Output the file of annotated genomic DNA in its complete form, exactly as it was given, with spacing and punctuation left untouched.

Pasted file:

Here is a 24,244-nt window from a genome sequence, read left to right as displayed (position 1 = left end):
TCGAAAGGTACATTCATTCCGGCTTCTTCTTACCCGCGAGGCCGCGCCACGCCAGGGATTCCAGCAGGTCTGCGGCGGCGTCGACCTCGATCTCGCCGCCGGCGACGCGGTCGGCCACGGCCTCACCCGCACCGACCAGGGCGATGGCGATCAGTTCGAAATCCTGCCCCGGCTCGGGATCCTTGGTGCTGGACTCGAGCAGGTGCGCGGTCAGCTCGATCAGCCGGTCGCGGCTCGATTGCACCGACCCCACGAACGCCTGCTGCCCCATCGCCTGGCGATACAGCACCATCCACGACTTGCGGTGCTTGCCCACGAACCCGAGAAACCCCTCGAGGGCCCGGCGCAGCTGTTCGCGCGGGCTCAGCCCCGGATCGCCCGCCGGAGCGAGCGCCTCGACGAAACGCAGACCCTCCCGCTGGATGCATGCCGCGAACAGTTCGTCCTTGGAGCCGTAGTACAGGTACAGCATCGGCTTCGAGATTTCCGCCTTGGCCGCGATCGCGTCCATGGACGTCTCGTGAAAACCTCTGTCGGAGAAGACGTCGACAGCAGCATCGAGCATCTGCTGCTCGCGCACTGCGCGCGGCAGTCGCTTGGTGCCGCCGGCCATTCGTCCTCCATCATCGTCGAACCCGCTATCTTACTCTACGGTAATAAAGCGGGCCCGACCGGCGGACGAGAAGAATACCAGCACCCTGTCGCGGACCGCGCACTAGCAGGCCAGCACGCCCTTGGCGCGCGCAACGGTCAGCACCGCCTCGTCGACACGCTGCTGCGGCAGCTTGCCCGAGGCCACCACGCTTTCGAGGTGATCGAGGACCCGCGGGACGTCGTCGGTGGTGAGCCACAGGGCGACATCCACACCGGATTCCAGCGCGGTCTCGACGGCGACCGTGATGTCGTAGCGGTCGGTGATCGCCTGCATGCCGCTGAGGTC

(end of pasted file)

Here is a 24,244-nt window from a genome sequence, read left to right as displayed (position 1 = left end):
TCGAAAGGTACATTCATTCCGGCTTCTTCTTACCCGCGAGGCCGCGCCACGCCAGGGATTCCAGCAGGTCTGCGGCGGCGTCGACCTCGATCTCGCCGCCGGCGACGCGGTCGGCCACGGCCTCACCCGCACCGACCAGGGCGATGGCGATCAGTTCGAAATCCTGCCCCGGCTCGGGATCCTTGGTGCTGGACTCGAGCAGGTGCGCGGTCAGCTCGATCAGCCGGTCGCGGCTCGATTGCACCGACCCCACGAACGCCTGCTGCCCCATCGCCTGGCGATACAGCACCATCCACGACTTGCGGTGCTTGCCCACGAACCCGAGAAACCCCTCGAGGGCCCGGCGCAGCTGTTCGCGCGGGCTCAGCCCCGGATCGCCCGCCGGAGCGAGCGCCTCGACGAAACGCAGACCCTCCCGCTGGATGCATGCCGCGAACAGTTCGTCCTTGGAGCCGTAGTACAGGTACAGCATCGGCTTCGAGATTTCCGCCTTGGCCGCGATCGCGTCCATGGACGTCTCGTGAAAACCTCTGTCGGAGAAGACGTCGACAGCAGCATCGAGCATCTGCTGCTCGCGCACTGCGCGCGGCAGTCGCTTGGTGCCGCCGGCCATTCGTCCTCCATCATCGTCGAACCCGCTATCTTACTCTACGGTAATAAAGCGGGCCCGACCGGCGGACGAGAAGAATACCAGCACCCTGTCGCGGACCGCGCACTAGCAGGCCAGCACGCCCTTGGCGCGCGCAACGGTCAGCACCGCCTCGTCGACACGCTGCTGCGGCAGCTTGCCCGAGGCCACCACGCTTTCGAGGTGATCGAGGACCCGCGGGACGTCGTCGGTGGTGAGCCACAGGGCGACATCCACACCGGATTCCAGCGCGGTCTCGACGGCGACCGTGATGTCGTAGCGGTCGGTGATCGCCTGCATGCCGCTGAGGTC